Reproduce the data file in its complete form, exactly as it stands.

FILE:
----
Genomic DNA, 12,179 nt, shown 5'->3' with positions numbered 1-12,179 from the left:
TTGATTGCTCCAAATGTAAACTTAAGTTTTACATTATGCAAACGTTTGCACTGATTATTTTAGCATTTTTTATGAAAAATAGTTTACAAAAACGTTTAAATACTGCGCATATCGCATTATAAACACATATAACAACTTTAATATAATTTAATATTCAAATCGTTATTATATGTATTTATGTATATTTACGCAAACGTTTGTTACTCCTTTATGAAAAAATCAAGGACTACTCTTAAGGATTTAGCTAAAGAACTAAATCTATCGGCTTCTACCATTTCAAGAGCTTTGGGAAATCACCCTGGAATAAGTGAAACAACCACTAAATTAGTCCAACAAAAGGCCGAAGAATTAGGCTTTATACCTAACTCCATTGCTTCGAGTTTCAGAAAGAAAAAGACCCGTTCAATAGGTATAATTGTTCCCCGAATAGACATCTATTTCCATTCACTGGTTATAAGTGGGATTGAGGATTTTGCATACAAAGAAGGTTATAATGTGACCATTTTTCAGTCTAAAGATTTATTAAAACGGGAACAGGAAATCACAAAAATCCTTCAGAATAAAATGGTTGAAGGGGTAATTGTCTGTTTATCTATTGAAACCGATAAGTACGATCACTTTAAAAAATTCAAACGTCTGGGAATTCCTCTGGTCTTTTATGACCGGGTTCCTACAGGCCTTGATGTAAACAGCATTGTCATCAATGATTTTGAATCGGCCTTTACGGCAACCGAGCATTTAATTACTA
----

Genomic DNA, 12,179 nt, shown 5'->3' with positions numbered 1-12,179 from the left:
TTGATTGCTCCAAATGTAAACTTAAGTTTTACATTATGCAAACGTTTGCACTGATTATTTTAGCATTTTTTATGAAAAATAGTTTACAAAAACGTTTAAATACTGCGCATATCGCATTATAAACACATATAACAACTTTAATATAATTTAATATTCAAATCGTTATTATATGTATTTATGTATATTTACGCAAACGTTTGTTACTCCTTTATGAAAAAATCAAGGACTACTCTTAAGGATTTAGCTAAAGAACTAAATCTATCGGCTTCTACCATTTCAAGAGCTTTGGGAAATCACCCTGGAATAAGTGAAACAACCACTAAATTAGTCCAACAAAAGGCCGAAGAATTAGGCTTTATACCTAACTCCATTGCTTCGAGTTTCAGAAAGAAAAAGACCCGTTCAATAGGTATAATTGTTCCCCGAATAGACATCTATTTCCATTCACTGGTTATAAGTGGGATTGAGGATTTTGCATACAAAGAAGGTTATAATGTGACCATTTTTCAGTCTAAAGATTTATTAAAACGGGAACAGGAAATCACAAAAATCCTTCAGAATAAAATGGTTGAAGGGGTAATTGTCTGTTTATCTATTGAAACCGATAAGTACGATCACTTTAAAAAATTCAAACGTCTGGGAATTCCTCTGGTCTTTTATGACCGGGTTCCTACAGGCCTTGATGTAAACAGCATTGTCATCAATGATTTTGAATCGGCCTTTACGGCAACCGAGCATTTAATTACTA